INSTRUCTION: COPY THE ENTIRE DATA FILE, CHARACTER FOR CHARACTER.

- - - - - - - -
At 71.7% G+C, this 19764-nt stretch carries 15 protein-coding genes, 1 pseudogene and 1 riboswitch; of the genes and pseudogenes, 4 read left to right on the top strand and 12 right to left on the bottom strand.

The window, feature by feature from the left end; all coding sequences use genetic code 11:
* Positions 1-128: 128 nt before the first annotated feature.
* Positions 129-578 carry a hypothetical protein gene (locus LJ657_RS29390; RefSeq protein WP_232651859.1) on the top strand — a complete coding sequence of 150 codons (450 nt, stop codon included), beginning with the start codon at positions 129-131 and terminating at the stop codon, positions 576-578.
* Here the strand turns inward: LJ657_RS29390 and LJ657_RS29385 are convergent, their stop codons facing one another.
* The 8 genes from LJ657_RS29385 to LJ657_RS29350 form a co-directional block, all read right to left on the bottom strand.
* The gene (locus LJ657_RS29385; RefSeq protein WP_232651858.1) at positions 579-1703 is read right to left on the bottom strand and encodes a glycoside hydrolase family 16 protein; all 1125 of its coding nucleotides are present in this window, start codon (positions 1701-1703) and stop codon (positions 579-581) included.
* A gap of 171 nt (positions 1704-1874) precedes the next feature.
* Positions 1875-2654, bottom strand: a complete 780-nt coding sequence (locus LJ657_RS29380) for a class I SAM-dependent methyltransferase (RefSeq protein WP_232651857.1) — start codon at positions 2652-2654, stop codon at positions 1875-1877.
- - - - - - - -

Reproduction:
At 71.7% G+C, this 19764-nt stretch carries 15 protein-coding genes, 1 pseudogene and 1 riboswitch; of the genes and pseudogenes, 4 read left to right on the top strand and 12 right to left on the bottom strand.

The window, feature by feature from the left end; all coding sequences use genetic code 11:
* Positions 1-128: 128 nt before the first annotated feature.
* Positions 129-578 carry a hypothetical protein gene (locus LJ657_RS29390; RefSeq protein WP_232651859.1) on the top strand — a complete coding sequence of 150 codons (450 nt, stop codon included), beginning with the start codon at positions 129-131 and terminating at the stop codon, positions 576-578.
* Here the strand turns inward: LJ657_RS29390 and LJ657_RS29385 are convergent, their stop codons facing one another.
* The 8 genes from LJ657_RS29385 to LJ657_RS29350 form a co-directional block, all read right to left on the bottom strand.
* The gene (locus LJ657_RS29385; RefSeq protein WP_232651858.1) at positions 579-1703 is read right to left on the bottom strand and encodes a glycoside hydrolase family 16 protein; all 1125 of its coding nucleotides are present in this window, start codon (positions 1701-1703) and stop codon (positions 579-581) included.
* A gap of 171 nt (positions 1704-1874) precedes the next feature.
* Positions 1875-2654, bottom strand: a complete 780-nt coding sequence (locus LJ657_RS29380) for a class I SAM-dependent methyltransferase (RefSeq protein WP_232651857.1) — start codon at positions 2652-2654, stop codon at positions 1875-1877.